Wiser heads

A box in one of the up-to-the-minute newsmagazines gives briefs on "CW." Arrows indicate whether things are supposed to be moving away from or staying with the "conventional wisdom" on key political and international topics.

There may be some elements of value in conventional wisdom. But the trouble is CW so often comes in the form of likely/unlikely thinking. For example, "It's not likely that so-and-so will ever relent or reform or change." "It's likely that 'they' will do the politically expedient thing." "It's not likely she will ever be able to overcome that tendency; she never has."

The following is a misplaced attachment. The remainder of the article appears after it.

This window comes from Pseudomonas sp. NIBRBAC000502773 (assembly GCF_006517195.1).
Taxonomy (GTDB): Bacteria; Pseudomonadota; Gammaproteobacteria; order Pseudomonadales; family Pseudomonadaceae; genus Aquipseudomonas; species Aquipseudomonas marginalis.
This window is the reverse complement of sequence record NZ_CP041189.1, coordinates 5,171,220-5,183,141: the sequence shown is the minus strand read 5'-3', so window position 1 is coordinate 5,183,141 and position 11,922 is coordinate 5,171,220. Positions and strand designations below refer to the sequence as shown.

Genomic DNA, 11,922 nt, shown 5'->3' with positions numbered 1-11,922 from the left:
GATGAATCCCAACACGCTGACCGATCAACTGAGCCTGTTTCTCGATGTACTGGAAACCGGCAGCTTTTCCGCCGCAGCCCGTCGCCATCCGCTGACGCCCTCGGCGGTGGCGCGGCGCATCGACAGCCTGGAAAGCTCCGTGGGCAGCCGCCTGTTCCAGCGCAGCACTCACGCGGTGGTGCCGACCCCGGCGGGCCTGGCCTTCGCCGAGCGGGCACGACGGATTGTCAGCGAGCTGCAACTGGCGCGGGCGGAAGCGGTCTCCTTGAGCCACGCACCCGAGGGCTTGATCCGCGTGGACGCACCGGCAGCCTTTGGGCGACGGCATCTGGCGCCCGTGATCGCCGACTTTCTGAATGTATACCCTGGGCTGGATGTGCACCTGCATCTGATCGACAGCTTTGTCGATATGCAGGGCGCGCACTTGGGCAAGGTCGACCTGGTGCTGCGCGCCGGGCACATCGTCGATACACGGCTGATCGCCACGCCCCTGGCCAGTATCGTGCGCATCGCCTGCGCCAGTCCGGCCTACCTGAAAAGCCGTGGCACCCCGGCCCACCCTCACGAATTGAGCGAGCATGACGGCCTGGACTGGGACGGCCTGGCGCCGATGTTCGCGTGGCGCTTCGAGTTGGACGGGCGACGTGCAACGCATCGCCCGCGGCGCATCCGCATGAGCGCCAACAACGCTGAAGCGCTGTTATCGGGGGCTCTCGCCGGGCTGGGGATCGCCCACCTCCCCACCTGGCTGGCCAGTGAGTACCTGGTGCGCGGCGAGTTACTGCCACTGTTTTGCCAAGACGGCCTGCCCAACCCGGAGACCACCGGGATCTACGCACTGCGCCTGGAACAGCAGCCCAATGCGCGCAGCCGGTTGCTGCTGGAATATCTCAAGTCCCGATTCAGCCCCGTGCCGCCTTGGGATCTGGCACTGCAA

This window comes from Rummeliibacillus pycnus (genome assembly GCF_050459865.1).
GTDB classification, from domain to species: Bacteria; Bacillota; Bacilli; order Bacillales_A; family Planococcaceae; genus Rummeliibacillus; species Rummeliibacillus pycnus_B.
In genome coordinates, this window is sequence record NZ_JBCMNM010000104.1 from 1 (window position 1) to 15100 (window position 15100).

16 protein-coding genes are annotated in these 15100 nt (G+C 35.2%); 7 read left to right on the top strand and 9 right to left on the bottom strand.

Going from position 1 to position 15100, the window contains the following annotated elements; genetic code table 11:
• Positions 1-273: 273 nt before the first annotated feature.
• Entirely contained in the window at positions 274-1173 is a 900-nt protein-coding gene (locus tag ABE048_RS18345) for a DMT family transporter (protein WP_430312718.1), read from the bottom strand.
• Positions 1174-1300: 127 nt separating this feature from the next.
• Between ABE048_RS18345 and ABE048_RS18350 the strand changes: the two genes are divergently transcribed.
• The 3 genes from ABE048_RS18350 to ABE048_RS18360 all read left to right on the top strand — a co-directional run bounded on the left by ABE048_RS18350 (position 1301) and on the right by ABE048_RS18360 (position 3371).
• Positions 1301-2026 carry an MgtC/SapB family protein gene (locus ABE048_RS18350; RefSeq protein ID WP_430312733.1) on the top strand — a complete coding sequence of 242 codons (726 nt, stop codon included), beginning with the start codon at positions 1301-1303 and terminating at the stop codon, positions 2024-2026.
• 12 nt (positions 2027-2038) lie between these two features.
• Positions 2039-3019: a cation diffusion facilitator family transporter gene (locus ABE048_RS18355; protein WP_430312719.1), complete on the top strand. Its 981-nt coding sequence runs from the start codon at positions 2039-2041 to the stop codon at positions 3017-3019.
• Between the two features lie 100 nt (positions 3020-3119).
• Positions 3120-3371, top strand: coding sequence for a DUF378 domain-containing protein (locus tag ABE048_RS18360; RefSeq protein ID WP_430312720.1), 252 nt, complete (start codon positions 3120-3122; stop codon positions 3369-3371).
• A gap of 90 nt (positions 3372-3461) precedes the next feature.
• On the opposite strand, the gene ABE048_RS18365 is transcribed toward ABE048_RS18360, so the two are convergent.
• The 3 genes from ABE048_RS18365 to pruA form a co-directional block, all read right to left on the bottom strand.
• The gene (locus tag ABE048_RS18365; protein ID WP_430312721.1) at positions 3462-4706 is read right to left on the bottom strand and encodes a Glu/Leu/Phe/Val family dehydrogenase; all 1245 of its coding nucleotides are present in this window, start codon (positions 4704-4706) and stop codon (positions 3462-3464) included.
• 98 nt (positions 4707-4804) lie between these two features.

And conventional wisdom usually comes from conventional impressions—i.e., from a shallow, frequently negative reading of people and situations. Scientific Christianity would call these conventional impressions mortal mind's impressions. In other words they are the product of the thinking which typically follows from believing that human intelligence is located in matter, separate from God. Christian Science calls such thinking mortal mind because it isn't so much thought as it is a constant tendency to consider everything limited and finite, sinning and dying.

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Going back to the beginning
October 23, 1989

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